How do you wish other people, particularly those that are not a part of the Indigenous community, would take action?

For those not a part of the Indigenous community, I hope they take the time to educate themselves further – not only about MMIW, but the ongoing persecution Indigenous peoples have faced throughout history. Then, once they have listened to the attestation of Native peoples, open that dialect to the people in their circle. Become an ally and help champion an important cause. If I have learned anything by speaking up about MMIW, it is that the oppression we have faced is an ongoing effort to dehumanize and silence Native peoples as a whole.

Everything is interconnected with one another: the exploitation of the land, our stolen sisters, the hypersexualization and caricaturing of our people (read more)…each are a cause and effect of one another. Our voices are powerful entities, and if we use them, we can create intentional and impactful change.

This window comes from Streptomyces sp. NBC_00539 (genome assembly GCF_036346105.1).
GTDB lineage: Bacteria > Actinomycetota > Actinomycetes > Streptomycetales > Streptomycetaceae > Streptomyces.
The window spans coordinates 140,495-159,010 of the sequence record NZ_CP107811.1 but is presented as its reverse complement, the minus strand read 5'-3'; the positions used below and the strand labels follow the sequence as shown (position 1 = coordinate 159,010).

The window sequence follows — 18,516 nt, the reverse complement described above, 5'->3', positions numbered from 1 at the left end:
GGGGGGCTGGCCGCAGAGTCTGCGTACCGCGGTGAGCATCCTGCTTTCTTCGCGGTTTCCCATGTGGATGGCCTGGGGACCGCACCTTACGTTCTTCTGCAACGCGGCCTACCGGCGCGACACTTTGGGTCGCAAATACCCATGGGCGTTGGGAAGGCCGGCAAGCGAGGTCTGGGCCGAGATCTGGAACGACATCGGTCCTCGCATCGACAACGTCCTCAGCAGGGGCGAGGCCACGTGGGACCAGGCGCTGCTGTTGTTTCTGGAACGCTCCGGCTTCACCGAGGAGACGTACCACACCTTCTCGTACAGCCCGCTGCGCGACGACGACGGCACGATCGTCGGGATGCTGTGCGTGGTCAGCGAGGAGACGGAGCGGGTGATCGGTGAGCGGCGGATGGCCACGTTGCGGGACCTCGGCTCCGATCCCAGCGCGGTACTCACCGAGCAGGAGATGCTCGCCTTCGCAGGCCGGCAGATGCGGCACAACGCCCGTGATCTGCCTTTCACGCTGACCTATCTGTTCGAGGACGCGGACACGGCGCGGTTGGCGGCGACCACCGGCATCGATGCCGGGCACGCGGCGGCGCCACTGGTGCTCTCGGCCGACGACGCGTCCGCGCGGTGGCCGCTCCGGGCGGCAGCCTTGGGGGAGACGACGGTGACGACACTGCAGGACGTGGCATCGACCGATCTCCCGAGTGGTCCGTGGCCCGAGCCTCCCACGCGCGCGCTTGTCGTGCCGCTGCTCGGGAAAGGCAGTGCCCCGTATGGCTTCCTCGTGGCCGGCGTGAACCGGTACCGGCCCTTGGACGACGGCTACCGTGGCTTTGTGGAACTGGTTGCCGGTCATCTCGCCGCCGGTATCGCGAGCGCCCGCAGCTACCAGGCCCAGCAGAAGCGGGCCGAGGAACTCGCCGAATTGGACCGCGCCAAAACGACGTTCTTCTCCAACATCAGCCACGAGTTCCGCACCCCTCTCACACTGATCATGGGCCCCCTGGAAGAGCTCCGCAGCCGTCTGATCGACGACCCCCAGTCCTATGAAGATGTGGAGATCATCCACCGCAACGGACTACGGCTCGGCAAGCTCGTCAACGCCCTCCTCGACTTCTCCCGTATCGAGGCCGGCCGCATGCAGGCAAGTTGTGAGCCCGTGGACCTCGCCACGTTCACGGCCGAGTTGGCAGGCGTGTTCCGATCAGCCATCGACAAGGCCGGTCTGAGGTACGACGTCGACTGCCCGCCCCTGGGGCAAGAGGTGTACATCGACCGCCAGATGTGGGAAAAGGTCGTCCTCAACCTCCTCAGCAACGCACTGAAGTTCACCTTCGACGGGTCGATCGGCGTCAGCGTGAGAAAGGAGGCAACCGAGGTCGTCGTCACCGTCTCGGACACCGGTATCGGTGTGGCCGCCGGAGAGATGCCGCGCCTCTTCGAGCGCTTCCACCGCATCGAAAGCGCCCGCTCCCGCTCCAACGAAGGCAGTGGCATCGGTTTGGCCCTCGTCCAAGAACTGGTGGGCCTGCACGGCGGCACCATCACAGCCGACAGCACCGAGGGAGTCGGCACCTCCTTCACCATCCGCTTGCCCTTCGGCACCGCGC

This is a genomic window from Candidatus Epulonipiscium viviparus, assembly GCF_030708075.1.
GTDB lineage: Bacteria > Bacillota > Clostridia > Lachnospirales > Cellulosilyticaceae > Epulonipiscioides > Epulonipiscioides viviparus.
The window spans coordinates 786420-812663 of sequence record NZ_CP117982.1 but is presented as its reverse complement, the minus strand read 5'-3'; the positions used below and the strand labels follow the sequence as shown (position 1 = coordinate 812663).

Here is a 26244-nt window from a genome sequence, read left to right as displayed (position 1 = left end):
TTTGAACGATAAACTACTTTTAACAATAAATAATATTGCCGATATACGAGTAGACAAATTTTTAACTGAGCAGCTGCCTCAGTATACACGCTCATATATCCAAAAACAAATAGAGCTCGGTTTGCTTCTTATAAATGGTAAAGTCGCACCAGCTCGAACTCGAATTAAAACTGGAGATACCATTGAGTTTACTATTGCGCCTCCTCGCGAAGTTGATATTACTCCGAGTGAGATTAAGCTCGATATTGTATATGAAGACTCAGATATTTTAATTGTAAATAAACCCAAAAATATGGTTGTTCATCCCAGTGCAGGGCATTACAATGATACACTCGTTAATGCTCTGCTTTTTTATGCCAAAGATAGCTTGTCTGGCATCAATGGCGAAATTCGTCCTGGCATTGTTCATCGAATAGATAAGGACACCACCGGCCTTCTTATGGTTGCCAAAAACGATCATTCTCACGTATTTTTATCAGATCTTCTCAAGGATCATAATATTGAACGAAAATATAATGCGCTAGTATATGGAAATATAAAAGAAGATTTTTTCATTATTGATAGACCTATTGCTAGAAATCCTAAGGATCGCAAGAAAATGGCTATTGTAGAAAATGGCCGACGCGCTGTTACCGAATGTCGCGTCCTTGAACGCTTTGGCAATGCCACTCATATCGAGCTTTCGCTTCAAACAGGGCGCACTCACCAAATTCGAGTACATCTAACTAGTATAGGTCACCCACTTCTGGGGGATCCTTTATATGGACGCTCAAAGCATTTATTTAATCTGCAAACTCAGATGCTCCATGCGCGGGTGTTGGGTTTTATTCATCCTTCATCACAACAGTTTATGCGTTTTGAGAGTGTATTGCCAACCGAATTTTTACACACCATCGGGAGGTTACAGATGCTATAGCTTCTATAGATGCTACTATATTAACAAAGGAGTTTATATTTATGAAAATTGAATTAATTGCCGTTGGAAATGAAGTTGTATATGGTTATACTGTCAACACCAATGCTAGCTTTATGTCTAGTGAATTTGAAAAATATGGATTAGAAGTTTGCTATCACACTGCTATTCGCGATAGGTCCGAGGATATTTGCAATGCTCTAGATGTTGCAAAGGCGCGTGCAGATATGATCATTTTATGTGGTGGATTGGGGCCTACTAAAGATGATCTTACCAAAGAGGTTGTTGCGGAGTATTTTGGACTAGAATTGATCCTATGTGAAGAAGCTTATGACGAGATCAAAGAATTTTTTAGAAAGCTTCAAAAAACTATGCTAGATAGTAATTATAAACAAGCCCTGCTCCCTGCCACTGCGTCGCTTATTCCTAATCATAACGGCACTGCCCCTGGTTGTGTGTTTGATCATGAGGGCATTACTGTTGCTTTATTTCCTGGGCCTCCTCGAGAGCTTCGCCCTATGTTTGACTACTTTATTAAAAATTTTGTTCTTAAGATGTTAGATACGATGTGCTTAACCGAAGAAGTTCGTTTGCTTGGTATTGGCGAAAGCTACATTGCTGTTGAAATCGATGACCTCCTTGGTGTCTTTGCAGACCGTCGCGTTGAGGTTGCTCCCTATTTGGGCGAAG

Lauren Schad (she/her) is the youngest of three daughters born and raised in Paha Sapa (Black Hills) in Rapid City, South Dakota. She is currently a professional starter for Volleyball Nantes. Inspired by Rosalie Fish, Lauren dedicates each match to a woman/child on the ongoing list of Missing Murdered and Indigenous women, baring their name on her hand. With the amount of spectators that attend matches, she believes this movement plays an instrumental part in opening the dialogue on an international scale; that in order to educate and bring awareness to this epidemic, one must first get people to ask the question. Read her full bio >

Key Takeaways

  • Native women are facing a crisis of violence.

  • Over 5,000 Native women are marked as missing persons, but a small percentage are recognized by the federal government

  • Media bias, misreporting, and distrust with law enforcement all causes discrepancies in reported cases, making it difficult to gather accurate data

  • Raising awareness about this issue helps drive action by local and federal government